Shamrock Bay earned three battle stars during World War II.
USS Shamrock Bay (CVE-84) was a Casablanca-class escort carrier of the United States Navy.
She was laid down with the hull code ACV-84 on 15 March 1943 by the Kaiser Co., Vancouver, Washington, under a Maritime Commission contract (MC hull 1121); re-designated CVE-84 on 10 June 1943; launched on 4 February 1944; sponsored by Mrs. James R. Dudley; and commissioned on 15 March 1944, Captain Frank T. Ward, Jr., in command.
Following shakedown, Shamrock Bay remained on the west coast into June qualifying pilots in carrier landings. Then transferred to transport duty in the Atlantic, she carried Army fighter planes and Army and Navy personnel to Casablanca and brought back damaged P-40s for use in training and for salvage and aircraft engines for overhaul and salvage. Passengers on the return voyages were, for the most part, Army Air Corps personnel from the China-Burma-India theater.
On 27 October, Shamrock Bay completed her second transport run at Norfolk and prepared for antisubmarine operations in the South Atlantic.
However, the loss of escort carriers in the Philippine area brought a change of orders; and, on 11 November, with Composite Squadron 42 (VC-42) embarked, she sailed for the Pacific.
Transiting the Panama Canal on 18 November, she arrived at San Diego on the 27th; embarked VC-93 for transportation to Hawaii on 2 December; and reached Pearl Harbor on the 9th. There, VC-42 and −93 were disembarked and VC-94 reported for duty. On the 11th, Shamrock Bay continued west, and, delivering planes to Johnston Island en route, arrived at Seeadler Harbor, on Manus in the Admiralty Islands, on the 22nd to join the 7th Fleet.
With an increase in aircraft from her normal ASW complement of 9 TBM Avengers and 12 FM-2 Wildcats to 12 Avengers and 20 Wildcats, Shamrock Bay covered Task Groups 79.1 and 79.2 from 31 December 1944 through 8 January 1945, as those groups departed the Admiralties and moved into the Philippines for the Lingayen Gulf invasion of Luzon. Enemy aerial resistance increased as the force closed its objective. On the 8th, dogfights peppered the sky. Kadashan Bay was hit by a kamikaze and was unable to accommodate all of her planes. Two were landed on Shamrock Bay. Shortly afterwards, another kamikaze, a Nakajima Ki-43 "Oscar", headed for Shamrock Bay, but was driven off only to crash into Kitkun Bay. Shamrock Bay then landed that CVE's planes, as escort ships went to the aid of the stricken carrier.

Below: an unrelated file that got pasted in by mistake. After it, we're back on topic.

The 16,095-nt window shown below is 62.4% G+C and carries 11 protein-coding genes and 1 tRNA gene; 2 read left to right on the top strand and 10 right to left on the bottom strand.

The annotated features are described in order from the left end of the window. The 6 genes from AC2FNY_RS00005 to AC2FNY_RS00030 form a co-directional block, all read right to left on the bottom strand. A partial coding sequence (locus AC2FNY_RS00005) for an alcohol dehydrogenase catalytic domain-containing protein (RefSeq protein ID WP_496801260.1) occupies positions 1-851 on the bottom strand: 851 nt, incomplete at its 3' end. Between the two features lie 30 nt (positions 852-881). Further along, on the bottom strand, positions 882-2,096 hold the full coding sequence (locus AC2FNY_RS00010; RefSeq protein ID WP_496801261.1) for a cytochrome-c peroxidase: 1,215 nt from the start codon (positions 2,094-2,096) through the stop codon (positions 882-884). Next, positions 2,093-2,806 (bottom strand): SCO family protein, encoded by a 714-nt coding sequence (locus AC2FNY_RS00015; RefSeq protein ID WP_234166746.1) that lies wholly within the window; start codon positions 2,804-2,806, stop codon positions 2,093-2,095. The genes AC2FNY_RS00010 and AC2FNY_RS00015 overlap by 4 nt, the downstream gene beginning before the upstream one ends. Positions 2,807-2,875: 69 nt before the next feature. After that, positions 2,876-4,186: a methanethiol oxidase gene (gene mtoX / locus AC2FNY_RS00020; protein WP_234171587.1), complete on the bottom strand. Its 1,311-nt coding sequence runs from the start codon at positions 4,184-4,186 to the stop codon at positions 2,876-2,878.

From 9 to 17 January, Shamrock Bay remained in the assault area conducting flight operations in support of the invasion. Five hundred and seventy-one sorties were flown, 180 of which were over Luzon. On the 17th, she joined TG 77.14 and sailed for Ulithi.
At Ulithi, the escort carrier joined TU 50.8.25; and, on 16 February, departed that atoll to act as carrier escort of group Baker of the Logistics Support Group for the Iwo Jima landings. She continued that support into March. On the 5th, she returned to Ulithi to prepare for Operation Iceberg, the assault on Okinawa; and, on the 13th, she got underway for the Ryukyus, again supplying cover for the Logistics Support Group. Detached on 7 April, a week after the main landings on the Hagushi beaches, she joined TU 52.1.1 and commenced strikes over Okinawa.
On 15 April 1945, four of the Shamrock Bay's FM-2 Wildcat fighters were scrambled to help save the USS Laffey (DD-724). The Laffey was under attack from kamikazes in Picket Station 1, 50 miles north of Okinawa. The four fighters shot down six enemy kamikazes but were forced to return to the Shamrock Bay due to being low on fuel and ammunition. The Laffey is later saved by a flight of 12 Marine Vought F4U Corsair fighter-bombers.
With only a few, brief interruptions to take on supplies and ammunition at Kerama Retto, Shamrock Bay remained at sea conducting flight operations in support of the Okinawa campaign until 11 May. She then sailed for Guam to take on aircraft and aviation spares as well as ammunition and supplies. On the 20th, Captain J.E. Leeper relieved Captain Ward, and VC-96 replaced VC-94. On the 28th, the ship departed Apra Harbor to return to the Ryukyus; and, at the end of the month, she resumed her support activities as a unit of TU 32.1.1. In early June, flight operations were interrupted as the force rode out a typhoon, then continued until the ships headed for the Philippines after mid-month.
Shamrock Bay, having launched over 1,200 sorties in support of the Okinawa campaign, arrived in San Pedro Bay on 27 June. In early July, she transferred her planes to Guiuan airfield. On the 5th, she sailed for Guam to take on aircraft engines to be returned to the United States for overhaul; and, on the 27th, she arrived at San Diego. VC-96 then disembarked, and Shamrock Bay commenced an availability period which ended just before the cessation of hostilities in the Pacific.
After the end of the war, Shamrock Bay made a transport run to Guam, carrying Army and Navy planes out and vehicles back. Then assigned to "Magic Carpet" duty, she offloaded her aviation stores and detached her aviation personnel at Alameda; and, on 20 October, headed for Pearl Harbor to embark her first contingent of returning veterans, members of the 4th Marine Division. She completed that run at San Diego on 2 November 1945, then made two transpacific runs, one to Okinawa and one to Honshū. She completed the second run at Seattle on 26 January 1946. On 2 February, she sailed for Alameda; and, on the 7th, she got underway to return to the east coast for inactivation.
Shamrock Bay arrived at Boston on 1 March; underwent overhaul; and was decommissioned on 6 July 1946. Reclassified CVU-84 on 12 June 1955, she remained in the Reserve Fleet until struck from the Navy List on 27 June 1958. In May 1958, she was sold for scrapping to the Hyman-Michaels Co., of Chicago.